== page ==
MHG42454 - Clow Chapel, Southal Burn, Red Well

Summary

No summary available.

Type and Period (1)

  • CEMETERY (Undated)

Protected Status

Full Description

ND25SW 3.00 2331 5245

ND25SW 3.01 ND 233 524 Farmstead
ND25SW 3.02 ND 2328 5232 Mill (possible)

(ND 2331 5245) Chapel (NR) (Remains of)
(ND 2331 5246) Grave Yard (NR) (Site of)
(ND 2323 5242) Red Well (NR) (Chalybeate)
OS 6" map, Caithness, 2nd ed., (1907)

These are the remains of St Mary's Chapel, standing in its graveyard with St Mary's Well on opposite side of Scouthal Burn.
Only fragments remain of the chapel, which appears to have consisted of a chancel, 14 by 10ft, and a nave, about 26 by 16ft. The walls, apparently unmortared, have been some 4ft thick.
In 1726, chapel is described as having been 'ruinous before our time', and was used as a burial place only of strangers and unbaptised children. It seems to have been abandoned altogether about 1770. Scouthal Burn is said to occasionally disclose stones and bones belonging to graveyard. The area is known as 'The Clow', probably from 'Cladh' - a church-yard.
To W of chapel is an old enclosure with the foundations of several old rectangular buildings around it.
The Red Well is described by ONB (1871) as a healing well of great popularity in neighbourhood, and was believed to have been a holy well.
Name Book 1871; W Macfarlane 1906-8; D Beaton 1909; RCAHMS 1911, visited 1910; A MacKay 1914.

St Mary's Chapel is as described above. The interior wall face survives to a maximum height of 0.5m in NE of the nave, and the exterior wall face is exposed only in SE. There is no trace of the graveyard. There are no structural remains of 'Red Well' and the only indication is a small marshy area, reddish in colour.
In vicinity of chapel are four ruined buildings, one of which contains a corn-drying kiln, and several enclosures (The Clow).
Survey of St Mary's Chapel revised at 1:2500.
Visited by OS (N K B) 22 October 1965.

Extensive documentary search failed to locate any early reference to site. Excavation in 1975-7 indicated that nave was secondary and that chancel is the only remnant of a unicameral structure whose proportions of roughly four to one suggest a later date than Early Christian. A line of burning towards S wall of nave, which was thought to suggest presence of an earlier timber church, proved to be only a slight scatter of charcoal; but an L-shaped arrangement of large stones, possibly indicating an earlier foundation, was located a little to E of entrance, which was confirmed towards E end of S side of nave.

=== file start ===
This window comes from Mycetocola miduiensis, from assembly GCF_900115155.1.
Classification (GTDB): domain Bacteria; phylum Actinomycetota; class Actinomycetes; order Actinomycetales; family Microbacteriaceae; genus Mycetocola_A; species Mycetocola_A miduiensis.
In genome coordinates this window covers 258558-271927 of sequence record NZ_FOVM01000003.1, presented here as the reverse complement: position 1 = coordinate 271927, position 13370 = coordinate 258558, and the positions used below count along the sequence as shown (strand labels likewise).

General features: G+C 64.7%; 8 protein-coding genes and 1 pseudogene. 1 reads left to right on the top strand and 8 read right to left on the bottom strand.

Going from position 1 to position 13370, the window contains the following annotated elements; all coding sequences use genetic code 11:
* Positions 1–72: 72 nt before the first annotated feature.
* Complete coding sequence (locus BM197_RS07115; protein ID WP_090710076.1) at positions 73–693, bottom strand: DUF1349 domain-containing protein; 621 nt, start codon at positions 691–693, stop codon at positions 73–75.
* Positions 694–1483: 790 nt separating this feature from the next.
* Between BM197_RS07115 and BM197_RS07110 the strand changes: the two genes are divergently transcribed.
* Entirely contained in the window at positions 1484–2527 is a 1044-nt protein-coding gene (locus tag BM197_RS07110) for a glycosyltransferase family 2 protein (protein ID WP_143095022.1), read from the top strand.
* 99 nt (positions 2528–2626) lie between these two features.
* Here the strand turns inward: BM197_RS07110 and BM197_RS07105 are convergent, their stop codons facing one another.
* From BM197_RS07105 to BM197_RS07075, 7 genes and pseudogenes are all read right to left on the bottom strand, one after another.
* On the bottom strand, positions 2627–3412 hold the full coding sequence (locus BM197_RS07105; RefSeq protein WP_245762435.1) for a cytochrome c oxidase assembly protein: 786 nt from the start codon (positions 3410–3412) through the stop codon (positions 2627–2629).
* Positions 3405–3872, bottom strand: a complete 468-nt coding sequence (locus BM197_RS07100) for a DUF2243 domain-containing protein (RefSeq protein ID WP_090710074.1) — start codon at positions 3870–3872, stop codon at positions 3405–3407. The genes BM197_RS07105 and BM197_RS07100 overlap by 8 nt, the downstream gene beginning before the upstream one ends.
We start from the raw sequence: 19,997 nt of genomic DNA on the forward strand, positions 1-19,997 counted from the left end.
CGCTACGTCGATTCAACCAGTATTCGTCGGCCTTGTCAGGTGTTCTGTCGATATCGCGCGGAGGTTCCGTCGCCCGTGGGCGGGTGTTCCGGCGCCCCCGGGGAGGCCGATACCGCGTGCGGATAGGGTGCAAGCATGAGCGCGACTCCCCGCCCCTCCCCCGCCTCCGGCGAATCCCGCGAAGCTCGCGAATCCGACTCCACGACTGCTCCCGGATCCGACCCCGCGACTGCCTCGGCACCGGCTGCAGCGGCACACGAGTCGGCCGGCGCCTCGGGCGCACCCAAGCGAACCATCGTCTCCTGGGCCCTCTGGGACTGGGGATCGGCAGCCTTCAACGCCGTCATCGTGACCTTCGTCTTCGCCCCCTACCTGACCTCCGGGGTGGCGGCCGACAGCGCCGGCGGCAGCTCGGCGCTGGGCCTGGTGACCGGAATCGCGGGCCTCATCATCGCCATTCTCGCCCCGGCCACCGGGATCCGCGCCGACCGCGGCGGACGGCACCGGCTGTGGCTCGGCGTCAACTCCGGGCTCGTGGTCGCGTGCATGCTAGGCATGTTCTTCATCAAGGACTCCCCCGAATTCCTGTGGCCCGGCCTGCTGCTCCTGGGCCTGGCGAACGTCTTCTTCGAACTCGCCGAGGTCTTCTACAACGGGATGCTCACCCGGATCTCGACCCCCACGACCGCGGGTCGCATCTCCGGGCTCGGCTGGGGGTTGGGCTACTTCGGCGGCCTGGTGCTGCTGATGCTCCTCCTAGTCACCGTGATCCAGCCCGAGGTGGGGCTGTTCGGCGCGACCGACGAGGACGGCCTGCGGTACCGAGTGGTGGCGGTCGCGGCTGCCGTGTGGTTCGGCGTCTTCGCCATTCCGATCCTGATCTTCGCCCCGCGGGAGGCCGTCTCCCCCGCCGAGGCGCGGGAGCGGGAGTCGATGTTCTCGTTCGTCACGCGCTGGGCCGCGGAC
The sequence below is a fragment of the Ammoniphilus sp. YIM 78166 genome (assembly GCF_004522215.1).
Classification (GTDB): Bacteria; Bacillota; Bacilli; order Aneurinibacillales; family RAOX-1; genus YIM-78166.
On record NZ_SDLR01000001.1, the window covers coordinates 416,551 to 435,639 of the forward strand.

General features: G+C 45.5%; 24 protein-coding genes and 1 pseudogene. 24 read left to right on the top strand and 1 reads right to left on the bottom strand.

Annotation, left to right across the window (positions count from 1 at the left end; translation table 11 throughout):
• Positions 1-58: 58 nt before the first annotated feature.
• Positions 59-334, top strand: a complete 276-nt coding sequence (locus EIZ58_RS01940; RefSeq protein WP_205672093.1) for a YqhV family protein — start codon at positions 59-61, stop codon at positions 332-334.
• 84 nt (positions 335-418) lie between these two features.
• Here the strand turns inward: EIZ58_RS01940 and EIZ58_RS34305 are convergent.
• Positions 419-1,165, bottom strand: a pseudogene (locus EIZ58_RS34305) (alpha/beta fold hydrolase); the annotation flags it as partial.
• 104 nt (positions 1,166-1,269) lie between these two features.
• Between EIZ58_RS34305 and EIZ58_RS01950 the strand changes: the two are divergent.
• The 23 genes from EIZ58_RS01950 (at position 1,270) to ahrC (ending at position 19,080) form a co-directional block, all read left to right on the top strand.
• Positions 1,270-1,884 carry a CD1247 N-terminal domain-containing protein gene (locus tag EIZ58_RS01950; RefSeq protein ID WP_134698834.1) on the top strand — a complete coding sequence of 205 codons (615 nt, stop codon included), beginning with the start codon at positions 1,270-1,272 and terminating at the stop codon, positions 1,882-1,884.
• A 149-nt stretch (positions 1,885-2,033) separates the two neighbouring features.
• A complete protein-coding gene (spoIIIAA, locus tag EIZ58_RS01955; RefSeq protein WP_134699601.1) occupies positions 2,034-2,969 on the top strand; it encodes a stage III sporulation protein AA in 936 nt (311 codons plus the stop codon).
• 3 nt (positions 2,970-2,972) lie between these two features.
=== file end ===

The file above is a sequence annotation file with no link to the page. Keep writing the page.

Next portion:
A slight ridge to N of nave suggested a churchyard enclosure, but a cut failed to locate this and only feature of interest was a series of skulls neatly placed in small cists. Decapitation had taken place, a wide range was represented, and some skulls showed evidence of re-burial.
Excavation of settlement nearby, which included a mill, showed it to18th and 19th century.
E Talbot 1977; Info from Ts of E Talbot's excavation report.

A further season of excavation has yielded more burials of skulls with upper seven vertebrae, and fragments of a possible 13th century jug were found close to foundations of nave wall.
E Talbot 1980.

The chapel remains are generally as described. There is no sign of the graveyard. The area of the excavations has been backfilled. The Red Well, at ND 2323 5248, is across the Southal Burn and on the W side of the road. It is set into the face of a natural bank and shows an open side, 0.6m wide by 0.4m high. The slab roofing of the well is partly collapsed.
Surveyed at 1:10,000.
Visited by OS (J M) 11 March 1982

Longhouse farm (ND 2330 5240), comprising;
A: Chapel, St Mary's. Dimensions: 10.5 x 7m. Rectangular structure with porch 5 x 5m on the NE wall. Orientation NE-SW.
B-D: See ND25SW 3.01
E: See ND25SW 3.02
R J Mercer, NMRS MS/828/19, 1995

Sources/Archives (1)

Map

Location

Grid reference Centred ND 2329 5240 (200m by 200m) (Buffered by site type)
Map sheet ND25SW
Civil Parish WATTEN
Geographical Area CAITHNESS

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Related Monuments/Buildings (1)

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